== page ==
When I was 17 years old, I went to see Iron Maiden in concert with 2 of my high school buddies, plus Sean McPhillips, an older guy we looked up to. Sean was a cashier at Blockbuster Video who had started talking to me about the stuff I was renting. He was in his 20s, and for a while his recommendations on movies and rock bands were the basis for my entire personality. Having him come with us to Iron Maiden was a major jackpot.

Based on his instructions, we met him at the venue at 3 PM, so that we could wait outside for hours and get a spot near the stage when the doors opened (there was no assigned seating). We were surrounded by hardcore metalheads with denim jackets covered in patches. I was still young enough to have my mind blown by meeting people who were way, way more obsessed with something I was obsessed with. This was a crowd that had nuanced, sensitive views about the lost Maiden albums of the 90s, which were straightforwardly terrible. They had finished the Maiden CD-Rom video game, which was unplayable. Everyone on line with us was a heavy metal version of Comic Book Guy from the Simpsons.

I, on the other hand, was a junior in high school who listened to Iron Maiden before cross-country races. I had never seen another person wear an Iron Maiden T-shirt in my life. On the strength of that, I considered myself a passionate fan. But when I saw the line outside the Iron Maiden concert, I realized how big the world really is: big enough to include untold thousands of people for whom the band is the meaning of life. Most of them were at least 15 years older than me, way hairier, and way fatter. They were repellant and fascinating. With Sean there, I felt like we were about to enter an interactive, live-action version of Wayne’s World, which would last for several hours before we even got inside the venue. “OK,” I thought to myself. “Cool.”

We spent the afternoon trying to hang with these guys without forming the sort of friendship where a stranger talks to you nonstop for as long as you’re standing next to them. A lot of them were insufferable fans of mythology and literature and stuff like that. The rest were nonverbal Hells Angels types. I went back and forth a lot about who was easier to like. Finally, at 7 PM, the doors opened. We went straight to the front of the stage and got spots in what became the second row. It was exciting. Whenever Iron Maiden came out, we would be close to them.

But that wasn’t going to happen for a long time. We still had to get through the opening bands and all the mucky muck between sets. The hours rolled by, and we took turns going to the bathroom and getting drinks, but after a certain point Sean told us that was no longer realistic. The room was filling up, the crowd was getting more and more packed. There would be no way to get back to our spot in the second row if we went anywhere else at this point. We nodded our heads and huddled closer together among the crowd.

Finally, at like T-minus 30 minutes to Iron Maiden, the guys in front of us—and I mean directly in front of us, the guys whose shoulders we were pushed up against—started calling to a friend of theirs out in the crowd, somewhere distantly behind us. Somehow, amazingly, they were guiding him through the room by shouting back and forth. The guy made it all the way to the third row, right behind us.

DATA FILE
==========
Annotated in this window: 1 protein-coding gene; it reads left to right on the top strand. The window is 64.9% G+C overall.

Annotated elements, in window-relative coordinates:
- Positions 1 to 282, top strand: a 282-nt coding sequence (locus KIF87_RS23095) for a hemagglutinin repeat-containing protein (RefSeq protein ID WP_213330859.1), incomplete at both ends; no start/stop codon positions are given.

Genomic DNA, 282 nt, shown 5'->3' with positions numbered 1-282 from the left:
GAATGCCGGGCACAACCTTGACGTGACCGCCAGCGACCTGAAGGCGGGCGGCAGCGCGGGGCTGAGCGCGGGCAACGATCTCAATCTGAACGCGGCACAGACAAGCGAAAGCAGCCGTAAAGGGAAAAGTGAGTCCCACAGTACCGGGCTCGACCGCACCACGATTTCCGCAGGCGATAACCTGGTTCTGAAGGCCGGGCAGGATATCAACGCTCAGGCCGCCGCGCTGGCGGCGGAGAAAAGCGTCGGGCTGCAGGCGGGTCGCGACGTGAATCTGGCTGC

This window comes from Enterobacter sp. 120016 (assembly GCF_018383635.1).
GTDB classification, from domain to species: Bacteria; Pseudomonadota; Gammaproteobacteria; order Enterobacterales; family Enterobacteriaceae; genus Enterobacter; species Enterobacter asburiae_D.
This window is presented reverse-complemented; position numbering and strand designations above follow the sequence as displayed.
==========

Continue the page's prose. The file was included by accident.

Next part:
“OK,” the guys in front of us said to me. “Now let him through.”

“No,” Sean said.

We were all pressed together so tightly that the guys in front of us couldn’t even turn around. We were looking at the backs of their heads.

“Come on, let him through,” they said again. They knew, just as we did, that if we let their friend through, we would lose our own spot in the second row.

“No,” Sean said.

At this point, I had no idea what the laws of Iron Maiden Nation were. Were we supposed to give up our spot, for this random guy behind us? Hadn’t we earned the right to be in the second row by standing in place and holding in our pee for 7 hours? And then also, who enforces the laws of Iron Maiden Nation? I was beginning to sense that they were self-enforced.

So my next question was, were we going to fight the guys in front of us? I had no idea, literally no idea, how a fight would go for me. I wondered if I would win easily, because I was a tall 17-year-old athlete. Just as a physical specimen of health and fitness, I was easily in the top 1 percentile of Iron Maiden Nation. Is that what wins fights? I tried to decide how easily my varsity letter in cross-country could be overcome, in combat, by the savage killer instinct most of these metalheads seemed to possess. For sure, I was the better runner. But would that beat an overweight psycho? “It’s an open question,” I said to myself in total seriousness.

Meanwhile, Sean was talking directly into the necks of the guys in front of us. “We’re not gonna move,” he said. I had no idea where this was headed, but Sean did not seem like a guy who was calculating his chances for survival. He was past that. He appeared fearless.

Finally, one of the guys said to him, “Hey man, who made you the president of the Iron Maiden fan club?” It was a loaded question, here in the land of hardcore fans. Was Sean ready to get into fan-club bullshit with these guys? There were people all around us who had been listening to the whole thing. For the first time, Sean hesitated.

Then he said, “I’m the president of this area right where I’m standing.” He knew, as soon as he said it, that it was over now. We all did. It was the perfect answer: impossible to argue with, impossible to ridicule. It was almost funny, but also not funny. Sean wasn’t a huge guy, but when he said he was the president of the area right where he was standing, you believed him. No one was going to fight us now, or ever.

“Wow,” I thought to myself. “I wonder if I could ever learn to talk like that.”